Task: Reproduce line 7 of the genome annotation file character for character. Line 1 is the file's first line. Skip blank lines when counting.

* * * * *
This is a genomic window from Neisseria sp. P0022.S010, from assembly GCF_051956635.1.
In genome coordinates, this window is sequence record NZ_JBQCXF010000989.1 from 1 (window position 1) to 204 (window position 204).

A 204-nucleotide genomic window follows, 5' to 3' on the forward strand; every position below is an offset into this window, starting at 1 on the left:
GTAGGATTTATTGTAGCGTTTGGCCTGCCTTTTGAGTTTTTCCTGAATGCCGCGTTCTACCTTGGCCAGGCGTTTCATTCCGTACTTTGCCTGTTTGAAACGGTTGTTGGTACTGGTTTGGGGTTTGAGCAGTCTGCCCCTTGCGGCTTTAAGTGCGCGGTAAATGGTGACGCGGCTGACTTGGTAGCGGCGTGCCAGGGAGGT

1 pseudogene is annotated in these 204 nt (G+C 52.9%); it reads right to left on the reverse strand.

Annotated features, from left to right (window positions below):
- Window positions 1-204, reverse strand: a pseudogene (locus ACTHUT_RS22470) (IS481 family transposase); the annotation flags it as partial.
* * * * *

- Window positions 1-204, reverse strand: a pseudogene (locus ACTHUT_RS22470) (IS481 family transposase); the annotation flags it as partial.